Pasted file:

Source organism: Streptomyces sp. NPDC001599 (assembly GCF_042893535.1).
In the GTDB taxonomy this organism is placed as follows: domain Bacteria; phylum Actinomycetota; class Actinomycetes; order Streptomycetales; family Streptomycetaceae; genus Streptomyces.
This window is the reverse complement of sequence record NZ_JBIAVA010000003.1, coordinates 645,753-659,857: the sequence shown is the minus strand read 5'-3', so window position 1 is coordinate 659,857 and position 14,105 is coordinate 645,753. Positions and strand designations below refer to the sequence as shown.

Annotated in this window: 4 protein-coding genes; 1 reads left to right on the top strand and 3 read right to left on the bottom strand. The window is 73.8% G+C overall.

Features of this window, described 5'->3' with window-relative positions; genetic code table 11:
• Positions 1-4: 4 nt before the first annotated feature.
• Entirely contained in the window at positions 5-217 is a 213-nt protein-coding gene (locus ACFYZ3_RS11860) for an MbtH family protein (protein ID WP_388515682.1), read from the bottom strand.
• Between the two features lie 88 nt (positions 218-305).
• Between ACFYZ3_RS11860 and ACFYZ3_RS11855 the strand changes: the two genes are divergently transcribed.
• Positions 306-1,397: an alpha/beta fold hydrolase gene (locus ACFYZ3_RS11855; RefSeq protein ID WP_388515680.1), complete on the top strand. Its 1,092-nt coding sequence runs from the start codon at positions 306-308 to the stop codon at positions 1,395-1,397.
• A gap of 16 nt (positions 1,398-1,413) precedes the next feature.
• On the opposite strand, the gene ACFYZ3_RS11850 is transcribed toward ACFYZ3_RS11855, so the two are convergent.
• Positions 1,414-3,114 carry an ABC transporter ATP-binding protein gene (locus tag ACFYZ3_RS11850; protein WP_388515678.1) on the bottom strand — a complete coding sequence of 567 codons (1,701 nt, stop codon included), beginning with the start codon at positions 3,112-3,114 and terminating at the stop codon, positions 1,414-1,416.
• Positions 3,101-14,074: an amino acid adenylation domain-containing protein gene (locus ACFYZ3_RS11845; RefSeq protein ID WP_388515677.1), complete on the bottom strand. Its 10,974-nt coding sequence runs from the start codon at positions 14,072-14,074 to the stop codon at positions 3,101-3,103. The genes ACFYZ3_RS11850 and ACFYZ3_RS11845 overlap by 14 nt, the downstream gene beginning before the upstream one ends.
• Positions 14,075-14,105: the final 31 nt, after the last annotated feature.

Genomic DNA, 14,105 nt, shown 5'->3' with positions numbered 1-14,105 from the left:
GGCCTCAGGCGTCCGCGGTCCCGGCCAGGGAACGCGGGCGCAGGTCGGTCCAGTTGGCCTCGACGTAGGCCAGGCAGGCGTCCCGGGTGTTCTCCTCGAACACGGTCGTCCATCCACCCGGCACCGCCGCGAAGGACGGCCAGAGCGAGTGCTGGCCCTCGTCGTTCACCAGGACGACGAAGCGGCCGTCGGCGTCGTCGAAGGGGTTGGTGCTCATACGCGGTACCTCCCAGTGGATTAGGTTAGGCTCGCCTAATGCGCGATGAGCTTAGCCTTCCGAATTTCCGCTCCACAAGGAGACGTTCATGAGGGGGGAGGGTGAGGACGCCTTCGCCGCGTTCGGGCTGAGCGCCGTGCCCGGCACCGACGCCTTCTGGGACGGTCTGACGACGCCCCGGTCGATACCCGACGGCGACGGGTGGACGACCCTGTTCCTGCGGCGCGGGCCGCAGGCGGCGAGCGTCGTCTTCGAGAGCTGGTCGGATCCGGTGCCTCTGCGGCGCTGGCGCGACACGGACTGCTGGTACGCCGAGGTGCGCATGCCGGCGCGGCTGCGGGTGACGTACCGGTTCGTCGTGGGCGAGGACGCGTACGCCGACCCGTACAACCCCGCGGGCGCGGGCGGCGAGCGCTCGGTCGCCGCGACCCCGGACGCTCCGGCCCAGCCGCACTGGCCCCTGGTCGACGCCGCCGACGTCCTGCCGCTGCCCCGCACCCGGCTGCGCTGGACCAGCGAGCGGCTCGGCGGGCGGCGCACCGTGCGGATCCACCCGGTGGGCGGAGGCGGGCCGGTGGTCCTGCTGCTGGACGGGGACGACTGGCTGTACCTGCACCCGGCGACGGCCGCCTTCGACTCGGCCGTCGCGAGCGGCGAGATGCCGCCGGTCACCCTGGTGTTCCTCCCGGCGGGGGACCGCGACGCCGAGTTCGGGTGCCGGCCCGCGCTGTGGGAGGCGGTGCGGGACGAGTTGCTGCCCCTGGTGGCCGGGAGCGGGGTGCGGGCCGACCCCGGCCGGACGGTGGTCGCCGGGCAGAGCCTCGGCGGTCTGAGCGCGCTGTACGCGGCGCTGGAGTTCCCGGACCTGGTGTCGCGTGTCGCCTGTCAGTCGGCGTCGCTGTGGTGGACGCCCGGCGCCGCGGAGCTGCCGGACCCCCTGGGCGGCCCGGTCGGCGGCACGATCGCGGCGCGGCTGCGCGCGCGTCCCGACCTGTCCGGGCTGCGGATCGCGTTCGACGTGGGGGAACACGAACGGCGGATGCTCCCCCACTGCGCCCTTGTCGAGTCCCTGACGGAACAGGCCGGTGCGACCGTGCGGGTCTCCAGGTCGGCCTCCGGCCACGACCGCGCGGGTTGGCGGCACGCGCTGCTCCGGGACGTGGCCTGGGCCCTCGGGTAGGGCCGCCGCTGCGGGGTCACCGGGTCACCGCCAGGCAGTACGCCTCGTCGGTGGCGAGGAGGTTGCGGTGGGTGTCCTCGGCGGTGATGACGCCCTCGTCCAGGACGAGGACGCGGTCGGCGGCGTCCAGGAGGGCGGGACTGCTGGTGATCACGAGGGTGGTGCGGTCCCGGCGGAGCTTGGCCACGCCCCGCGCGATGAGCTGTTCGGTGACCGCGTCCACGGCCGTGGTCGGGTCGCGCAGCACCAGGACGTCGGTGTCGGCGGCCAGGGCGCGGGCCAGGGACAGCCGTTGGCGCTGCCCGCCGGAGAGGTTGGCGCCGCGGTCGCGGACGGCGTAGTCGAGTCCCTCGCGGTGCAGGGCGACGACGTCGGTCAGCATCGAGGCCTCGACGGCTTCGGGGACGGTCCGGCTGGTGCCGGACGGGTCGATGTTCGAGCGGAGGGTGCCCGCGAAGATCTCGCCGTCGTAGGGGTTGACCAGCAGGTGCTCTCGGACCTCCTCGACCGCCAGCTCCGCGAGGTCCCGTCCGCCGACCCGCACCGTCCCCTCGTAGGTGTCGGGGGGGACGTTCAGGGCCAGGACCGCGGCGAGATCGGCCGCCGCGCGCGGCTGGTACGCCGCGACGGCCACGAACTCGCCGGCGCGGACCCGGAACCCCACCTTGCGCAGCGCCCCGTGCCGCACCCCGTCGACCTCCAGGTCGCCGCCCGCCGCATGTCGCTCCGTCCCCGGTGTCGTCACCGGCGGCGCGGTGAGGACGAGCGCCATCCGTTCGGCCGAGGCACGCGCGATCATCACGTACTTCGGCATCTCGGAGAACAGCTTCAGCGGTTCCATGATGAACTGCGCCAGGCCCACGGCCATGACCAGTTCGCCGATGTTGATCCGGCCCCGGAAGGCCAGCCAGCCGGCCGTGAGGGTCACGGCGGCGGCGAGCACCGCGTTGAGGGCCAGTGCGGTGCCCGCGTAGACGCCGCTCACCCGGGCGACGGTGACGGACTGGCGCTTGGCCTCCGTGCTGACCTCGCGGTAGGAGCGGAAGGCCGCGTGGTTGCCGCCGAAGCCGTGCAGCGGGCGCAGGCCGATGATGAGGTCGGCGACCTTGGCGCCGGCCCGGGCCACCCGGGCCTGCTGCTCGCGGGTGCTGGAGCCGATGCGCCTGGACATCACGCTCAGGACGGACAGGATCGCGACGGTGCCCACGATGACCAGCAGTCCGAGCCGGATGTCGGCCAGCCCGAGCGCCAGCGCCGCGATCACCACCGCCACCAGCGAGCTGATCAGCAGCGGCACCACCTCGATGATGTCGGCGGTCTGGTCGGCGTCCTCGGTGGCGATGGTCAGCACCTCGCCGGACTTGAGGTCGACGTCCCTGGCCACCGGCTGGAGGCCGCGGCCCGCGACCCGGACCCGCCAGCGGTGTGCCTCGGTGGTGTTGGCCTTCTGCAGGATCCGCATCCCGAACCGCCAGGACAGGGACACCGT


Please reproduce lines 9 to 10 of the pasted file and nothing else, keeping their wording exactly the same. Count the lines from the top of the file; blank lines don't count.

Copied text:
• Between ACFYZ3_RS11860 and ACFYZ3_RS11855 the strand changes: the two genes are divergently transcribed.
• Positions 306-1,397: an alpha/beta fold hydrolase gene (locus ACFYZ3_RS11855; RefSeq protein ID WP_388515680.1), complete on the top strand. Its 1,092-nt coding sequence runs from the start codon at positions 306-308 to the stop codon at positions 1,395-1,397.